A ketotarian diet is a new take on a classic plan. A ketogenic diet, or keto for short, has existed for centuries. In fact, healers as far back as 500 BC recorded that it provided many health benefits, including anti-inflammatory properties. In the 1920s Russell Wilder, a doctor at the Mayo Clinic began experimenting with and refining a fat-centric diet that simulated fasting’s effects on the body. Now, keto diets have become one of the most popular diets in the United States.
A keto diet is a low-carb, high-fat, and moderate protein eating plan. The goal of a ketogenic diet is for the body to reach ketosis or fat-burning mode. Ketosis occurs when your body lacks enough carbohydrates to use as energy. Typically, those who follow a ketogenic diet will eat large quantities of meat and dairy products.
Recent studies have demonstrated that the eating plan provides several benefits. One study showed that a four-week keto diet improves skeletal muscle aerobic capacity in male rats. Other studies with humans have shown that a keto diet helps in heart and gut health, weight loss, and eliminating inflammation.
What is the Ketotarian Diet?
A ketotarian diet is a ketogenic diet that has been modified for vegetarians so that it does not include beef, pork, chicken, lamb, or cheese. It is based on plant-based foods, although a true ketotarian diet also includes eggs, fish, and shellfish. Eating these animal-based proteins is optional, however.
A ketotarian diet restricts carbohydrates to about five percent of an individual’s calories, which, for most people, is 25 grams of net carbs. Net carbs are determined by subtracting total carb grams minus fiber grams. About 70 percent to 75 percent of calories in the keto diet come from fat. The remainder of calories, 20 percent to 25 percent, come from protein. For a ketotarian, this protein will come primarily from plant-centric sources. For a vegan ketotarian, the diet will be totally plant-based.
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Who Developed the Ketotarian Diet?
Dr. Will Cole, a chiropractor and functional medicine specialist developed and popularized the ketotarian diet in his book, Ketotarian: The (Mostly) Plant-Based Plan to Burn Fat, Boost Your Energy, Crush Your Cravings, and Calm Inflammation.” He maintains that reaching ketosis is possible without eating heavy cream, cheese, or fatty meat cuts.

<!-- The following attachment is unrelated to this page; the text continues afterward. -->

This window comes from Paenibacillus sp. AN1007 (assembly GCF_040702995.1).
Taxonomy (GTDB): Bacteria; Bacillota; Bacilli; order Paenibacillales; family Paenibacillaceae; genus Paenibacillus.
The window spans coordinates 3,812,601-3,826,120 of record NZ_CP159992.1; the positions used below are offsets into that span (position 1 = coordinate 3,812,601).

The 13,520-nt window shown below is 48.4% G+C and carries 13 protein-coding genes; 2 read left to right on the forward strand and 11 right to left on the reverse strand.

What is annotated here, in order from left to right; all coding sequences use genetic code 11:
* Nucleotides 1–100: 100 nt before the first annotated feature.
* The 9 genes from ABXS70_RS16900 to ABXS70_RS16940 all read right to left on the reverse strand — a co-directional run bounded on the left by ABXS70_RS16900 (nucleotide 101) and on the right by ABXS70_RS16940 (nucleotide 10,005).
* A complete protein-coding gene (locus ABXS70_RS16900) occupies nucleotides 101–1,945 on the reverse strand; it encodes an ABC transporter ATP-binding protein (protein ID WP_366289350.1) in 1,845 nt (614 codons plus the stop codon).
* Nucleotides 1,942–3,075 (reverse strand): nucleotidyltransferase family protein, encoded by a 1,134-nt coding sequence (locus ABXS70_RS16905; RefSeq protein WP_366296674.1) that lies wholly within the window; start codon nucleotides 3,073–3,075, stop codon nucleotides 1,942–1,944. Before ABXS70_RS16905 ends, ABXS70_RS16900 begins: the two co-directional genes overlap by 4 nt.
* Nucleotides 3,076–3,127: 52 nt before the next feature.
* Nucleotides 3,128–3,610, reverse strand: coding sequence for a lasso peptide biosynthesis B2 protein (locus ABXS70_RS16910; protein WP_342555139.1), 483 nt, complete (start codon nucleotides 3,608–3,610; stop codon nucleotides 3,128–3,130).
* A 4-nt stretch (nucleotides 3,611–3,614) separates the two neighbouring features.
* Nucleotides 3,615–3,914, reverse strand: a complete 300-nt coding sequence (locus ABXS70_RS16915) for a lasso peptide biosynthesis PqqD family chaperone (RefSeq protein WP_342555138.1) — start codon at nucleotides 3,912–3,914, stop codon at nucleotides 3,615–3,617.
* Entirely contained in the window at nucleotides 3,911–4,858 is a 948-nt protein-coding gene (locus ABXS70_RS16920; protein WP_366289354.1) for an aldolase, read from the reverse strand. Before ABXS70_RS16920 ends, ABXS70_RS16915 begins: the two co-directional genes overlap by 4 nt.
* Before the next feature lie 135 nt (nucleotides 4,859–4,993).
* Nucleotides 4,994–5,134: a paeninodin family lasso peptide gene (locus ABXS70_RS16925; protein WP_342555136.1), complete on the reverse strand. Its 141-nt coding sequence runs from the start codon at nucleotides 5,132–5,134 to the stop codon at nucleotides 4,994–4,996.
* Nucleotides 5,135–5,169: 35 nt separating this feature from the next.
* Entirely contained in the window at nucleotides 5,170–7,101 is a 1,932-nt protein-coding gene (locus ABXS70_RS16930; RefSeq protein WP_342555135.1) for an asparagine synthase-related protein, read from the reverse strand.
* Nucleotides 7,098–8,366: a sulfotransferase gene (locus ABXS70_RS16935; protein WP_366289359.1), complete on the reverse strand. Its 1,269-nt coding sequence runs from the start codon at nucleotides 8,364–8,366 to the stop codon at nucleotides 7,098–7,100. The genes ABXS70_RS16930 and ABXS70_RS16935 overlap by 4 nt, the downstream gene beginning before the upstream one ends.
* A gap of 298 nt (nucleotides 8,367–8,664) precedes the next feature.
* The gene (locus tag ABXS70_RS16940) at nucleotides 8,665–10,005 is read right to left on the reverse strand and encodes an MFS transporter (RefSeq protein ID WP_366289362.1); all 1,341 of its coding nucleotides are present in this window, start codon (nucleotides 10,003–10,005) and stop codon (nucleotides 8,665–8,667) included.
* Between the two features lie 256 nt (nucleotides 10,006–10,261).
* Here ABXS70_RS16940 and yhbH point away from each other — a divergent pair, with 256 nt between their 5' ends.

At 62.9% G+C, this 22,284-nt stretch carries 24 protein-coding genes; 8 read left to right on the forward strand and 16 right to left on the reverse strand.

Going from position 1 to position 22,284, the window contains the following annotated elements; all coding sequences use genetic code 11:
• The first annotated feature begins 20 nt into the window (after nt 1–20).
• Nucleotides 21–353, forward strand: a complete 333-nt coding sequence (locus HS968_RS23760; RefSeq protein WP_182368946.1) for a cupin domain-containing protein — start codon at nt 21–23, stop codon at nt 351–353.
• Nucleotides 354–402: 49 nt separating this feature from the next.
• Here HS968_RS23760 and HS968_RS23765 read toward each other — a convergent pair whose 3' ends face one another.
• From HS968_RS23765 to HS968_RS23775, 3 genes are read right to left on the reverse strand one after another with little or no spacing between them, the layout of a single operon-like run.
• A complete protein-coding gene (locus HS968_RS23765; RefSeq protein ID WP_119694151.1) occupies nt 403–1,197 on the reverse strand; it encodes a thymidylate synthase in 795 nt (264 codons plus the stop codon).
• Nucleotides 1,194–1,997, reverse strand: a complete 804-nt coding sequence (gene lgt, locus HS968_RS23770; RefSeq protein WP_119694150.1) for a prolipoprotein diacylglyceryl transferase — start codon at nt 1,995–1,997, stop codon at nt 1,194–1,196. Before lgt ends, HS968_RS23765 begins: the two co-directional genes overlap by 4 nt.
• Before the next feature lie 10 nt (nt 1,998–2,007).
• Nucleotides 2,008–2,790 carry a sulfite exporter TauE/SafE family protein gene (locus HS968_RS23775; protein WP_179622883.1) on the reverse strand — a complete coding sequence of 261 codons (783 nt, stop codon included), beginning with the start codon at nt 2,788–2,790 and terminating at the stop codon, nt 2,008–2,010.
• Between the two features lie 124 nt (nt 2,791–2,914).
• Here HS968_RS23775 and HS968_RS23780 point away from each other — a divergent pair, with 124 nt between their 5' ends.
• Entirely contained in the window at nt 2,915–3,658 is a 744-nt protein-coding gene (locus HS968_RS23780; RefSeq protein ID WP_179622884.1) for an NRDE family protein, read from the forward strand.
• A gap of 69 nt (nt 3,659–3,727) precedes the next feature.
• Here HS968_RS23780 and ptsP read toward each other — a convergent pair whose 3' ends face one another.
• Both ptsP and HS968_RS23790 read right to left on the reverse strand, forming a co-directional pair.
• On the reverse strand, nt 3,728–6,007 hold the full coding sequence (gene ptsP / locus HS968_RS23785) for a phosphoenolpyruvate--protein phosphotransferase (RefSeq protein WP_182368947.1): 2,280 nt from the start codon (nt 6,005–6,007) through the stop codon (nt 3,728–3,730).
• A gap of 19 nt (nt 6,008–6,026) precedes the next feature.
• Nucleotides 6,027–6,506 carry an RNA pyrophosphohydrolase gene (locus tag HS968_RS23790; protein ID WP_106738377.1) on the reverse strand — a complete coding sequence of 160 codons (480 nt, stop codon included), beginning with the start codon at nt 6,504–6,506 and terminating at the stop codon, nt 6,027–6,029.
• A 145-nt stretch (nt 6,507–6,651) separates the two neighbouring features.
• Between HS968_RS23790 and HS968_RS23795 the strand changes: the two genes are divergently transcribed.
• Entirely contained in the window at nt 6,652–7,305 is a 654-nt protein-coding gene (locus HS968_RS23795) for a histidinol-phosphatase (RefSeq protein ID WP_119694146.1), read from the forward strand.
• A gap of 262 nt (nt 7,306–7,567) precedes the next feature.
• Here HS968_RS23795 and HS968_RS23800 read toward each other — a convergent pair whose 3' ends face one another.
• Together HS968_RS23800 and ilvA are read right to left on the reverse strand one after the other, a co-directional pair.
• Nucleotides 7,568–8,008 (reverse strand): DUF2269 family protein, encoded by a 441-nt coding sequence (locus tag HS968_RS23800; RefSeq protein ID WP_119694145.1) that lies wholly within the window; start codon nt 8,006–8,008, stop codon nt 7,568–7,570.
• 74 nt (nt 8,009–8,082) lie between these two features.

Cole, who specializes in customizing health programs for individuals, created the diet because many people who became vegetarians did so by loading up on carbs, which can lead to weight gain, nutritional deficiencies, and inflammation. His ketotarian diet provided an alternative for vegetarians, pescatarians, and others who primarily eat plant-centric foods.
Benefits of a Ketotarian Diet
A ketotarian diet is keto gone vegetarian and, as such, will combine the benefits of a ketogenic diet and a vegetarian diet. These benefits include weight control, blood sugar management, cardiovascular health, and no reduction in resting metabolic rate despite weight loss. Ketosis also has been found to benefit gut health and brain and nervous system health. These benefits are supported by several studies of the ketogenic diet, ketotarian diet, and vegetarian and vegan diets.
Ketogenic Diet and Weight Loss
A randomized clinical study in 2012 published in the British Journal of Nutrition showed that individuals randomly assigned to a group following a low-carb keto diet showed significant decreases in body weight and diastolic blood pressure over the long-term. A low-carb diet was defined as no more than 50 grams of carbohydrates a day. The study randomly placed participants in two groups — those who followed the low-carb keto diet and those who followed a low-fat diet, defined by having no more than 30 percent fat. The study followed participants for 12 months and demonstrated that those on the keto diet were more successful in controlling obesity and blood pressure. It concluded that keto diets are an effective tool in controlling obesity.
Similar results were discovered in a study published in 2017. This study, conducted jointly by seven U.S.-based institutions, compared weight loss and glycemic control between overweight participants who followed a ketogenic diet and online lifestyle program and those who followed a more conventional diet program, known as Create Your Plate. For this study, overweight individuals were defined as adults with a body mass index greater than 25. Participants were recruited online and through radio and newspaper advertisements throughout the United States. As a criterion for participation, all indicated a willingness and desire to change their eating habits. Participants were randomly placed in either the ketogenic diet program or the conventional program.
After 32 weeks, the study showed that 90 percent of those following the ketogenic diet had lost weight, while only 29 percent of those in the other group had done so. Those who undertook the ketogenic diet also had better success in controlling their sugar levels.